In a recent study on animal behavior, biologists Tina Peckmezian and Phillip W. Taylor of Macquarie University in Sydney, Australia, worked with 56 female jumping spiders in a fascinating virtual environment.
Spiders were first transferred from their cages to a refrigerator where they were “cooled until quiescent,” as Peckmezian and Taylor put it and later placed on a chilled granite block. Small magnets were “gently affixed” to the spiders using a bit of dental cement, “taking care not to cover the eyes.”
After a 24-hour period of recovery, the spiders were then “gently” lifted, using special equipment, onto a 3D-printed spherical treadmill that was positioned in front of a display screen, where the spiders were held in place by their magnets.
A virtual-reality (VR) environment was projected onto the screen that the spiders could walk through.
It was a closed loop VR, meaning an environment in which the spiders’ own movements create contingent changes in what happened on the screen. The closed-loop projected scenes were set against a flat ground plane that was in texture and color meant to resemble tree bark.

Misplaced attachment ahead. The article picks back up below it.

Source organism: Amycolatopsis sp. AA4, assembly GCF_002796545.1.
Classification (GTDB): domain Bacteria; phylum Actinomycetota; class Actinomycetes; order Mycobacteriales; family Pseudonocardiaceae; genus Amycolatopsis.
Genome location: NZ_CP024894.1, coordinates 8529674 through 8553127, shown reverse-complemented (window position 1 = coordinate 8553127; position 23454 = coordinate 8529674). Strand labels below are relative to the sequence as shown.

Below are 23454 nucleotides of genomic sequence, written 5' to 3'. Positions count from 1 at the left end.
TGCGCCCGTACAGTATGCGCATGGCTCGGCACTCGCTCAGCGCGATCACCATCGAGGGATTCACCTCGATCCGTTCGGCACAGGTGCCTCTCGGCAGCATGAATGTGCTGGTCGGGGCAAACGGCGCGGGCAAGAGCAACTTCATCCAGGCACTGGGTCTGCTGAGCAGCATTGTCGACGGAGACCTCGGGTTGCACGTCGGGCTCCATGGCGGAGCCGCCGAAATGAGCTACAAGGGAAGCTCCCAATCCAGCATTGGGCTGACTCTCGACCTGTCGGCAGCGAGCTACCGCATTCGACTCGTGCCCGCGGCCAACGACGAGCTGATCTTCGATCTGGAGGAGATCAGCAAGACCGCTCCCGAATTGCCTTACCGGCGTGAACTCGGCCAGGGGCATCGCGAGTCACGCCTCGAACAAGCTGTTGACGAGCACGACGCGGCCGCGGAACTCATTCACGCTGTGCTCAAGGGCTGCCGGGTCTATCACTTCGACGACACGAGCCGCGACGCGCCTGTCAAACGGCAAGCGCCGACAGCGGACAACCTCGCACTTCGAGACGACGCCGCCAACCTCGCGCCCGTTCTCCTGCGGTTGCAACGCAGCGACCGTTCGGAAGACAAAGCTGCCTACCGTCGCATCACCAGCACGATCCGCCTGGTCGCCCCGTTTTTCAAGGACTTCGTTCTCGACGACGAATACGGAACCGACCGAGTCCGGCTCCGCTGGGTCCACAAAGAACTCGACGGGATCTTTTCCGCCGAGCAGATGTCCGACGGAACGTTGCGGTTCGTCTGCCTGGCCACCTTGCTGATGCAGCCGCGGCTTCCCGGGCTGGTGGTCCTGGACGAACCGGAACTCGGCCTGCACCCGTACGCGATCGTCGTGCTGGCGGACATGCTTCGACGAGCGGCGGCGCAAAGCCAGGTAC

The goal of this research was to see if the spiders’ behavioral tendencies and learning transferred from RW (the real world) to VR. They did. These results are important primarily because they confirm that VR environments will be useful for the researchers’ long-term goals. Peckmezian and Taylor seek new ways of studying visually mediated cognition in invertebrates.
As it turns out, jumping spiders are perfect candidates because, unlike compound eyes, they have four pairs of specialized eyes, each with a single lens. Jumping spiders see the world with depth perception, color vision and “a retina with spatial acuity that greatly exceeds that of any other animal with eyes of comparable size.”
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